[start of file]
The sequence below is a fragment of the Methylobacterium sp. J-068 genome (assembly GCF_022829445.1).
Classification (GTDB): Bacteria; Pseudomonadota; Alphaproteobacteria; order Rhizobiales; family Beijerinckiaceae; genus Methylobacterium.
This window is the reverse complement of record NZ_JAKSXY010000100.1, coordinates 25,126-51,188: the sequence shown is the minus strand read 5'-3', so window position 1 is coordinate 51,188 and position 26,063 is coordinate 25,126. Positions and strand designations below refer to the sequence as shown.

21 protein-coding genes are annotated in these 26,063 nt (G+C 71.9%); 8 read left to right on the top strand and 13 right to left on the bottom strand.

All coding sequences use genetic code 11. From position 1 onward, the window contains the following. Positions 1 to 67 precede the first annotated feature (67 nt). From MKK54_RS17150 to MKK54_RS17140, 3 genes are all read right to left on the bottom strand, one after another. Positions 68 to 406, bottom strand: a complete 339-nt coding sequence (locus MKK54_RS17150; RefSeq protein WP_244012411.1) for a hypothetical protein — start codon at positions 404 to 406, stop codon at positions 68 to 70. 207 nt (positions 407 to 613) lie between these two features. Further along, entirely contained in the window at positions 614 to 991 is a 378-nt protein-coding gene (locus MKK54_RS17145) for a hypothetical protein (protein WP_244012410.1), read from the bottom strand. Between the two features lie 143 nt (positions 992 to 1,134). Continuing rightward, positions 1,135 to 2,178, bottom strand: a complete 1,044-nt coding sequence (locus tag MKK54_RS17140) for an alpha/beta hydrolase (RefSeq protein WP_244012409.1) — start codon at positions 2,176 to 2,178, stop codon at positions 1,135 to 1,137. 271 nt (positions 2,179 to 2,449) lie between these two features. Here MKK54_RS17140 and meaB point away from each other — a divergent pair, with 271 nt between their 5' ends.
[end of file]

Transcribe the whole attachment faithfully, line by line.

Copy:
The sequence below is a fragment of the Methylobacterium sp. J-068 genome (assembly GCF_022829445.1).
Classification (GTDB): Bacteria; Pseudomonadota; Alphaproteobacteria; order Rhizobiales; family Beijerinckiaceae; genus Methylobacterium.
This window is the reverse complement of record NZ_JAKSXY010000100.1, coordinates 25,126-51,188: the sequence shown is the minus strand read 5'-3', so window position 1 is coordinate 51,188 and position 26,063 is coordinate 25,126. Positions and strand designations below refer to the sequence as shown.

21 protein-coding genes are annotated in these 26,063 nt (G+C 71.9%); 8 read left to right on the top strand and 13 right to left on the bottom strand.

All coding sequences use genetic code 11. From position 1 onward, the window contains the following. Positions 1 to 67 precede the first annotated feature (67 nt). From MKK54_RS17150 to MKK54_RS17140, 3 genes are all read right to left on the bottom strand, one after another. Positions 68 to 406, bottom strand: a complete 339-nt coding sequence (locus MKK54_RS17150; RefSeq protein WP_244012411.1) for a hypothetical protein — start codon at positions 404 to 406, stop codon at positions 68 to 70. 207 nt (positions 407 to 613) lie between these two features. Further along, entirely contained in the window at positions 614 to 991 is a 378-nt protein-coding gene (locus MKK54_RS17145) for a hypothetical protein (protein WP_244012410.1), read from the bottom strand. Between the two features lie 143 nt (positions 992 to 1,134). Continuing rightward, positions 1,135 to 2,178, bottom strand: a complete 1,044-nt coding sequence (locus tag MKK54_RS17140) for an alpha/beta hydrolase (RefSeq protein WP_244012409.1) — start codon at positions 2,176 to 2,178, stop codon at positions 1,135 to 1,137. 271 nt (positions 2,179 to 2,449) lie between these two features. Here MKK54_RS17140 and meaB point away from each other — a divergent pair, with 271 nt between their 5' ends.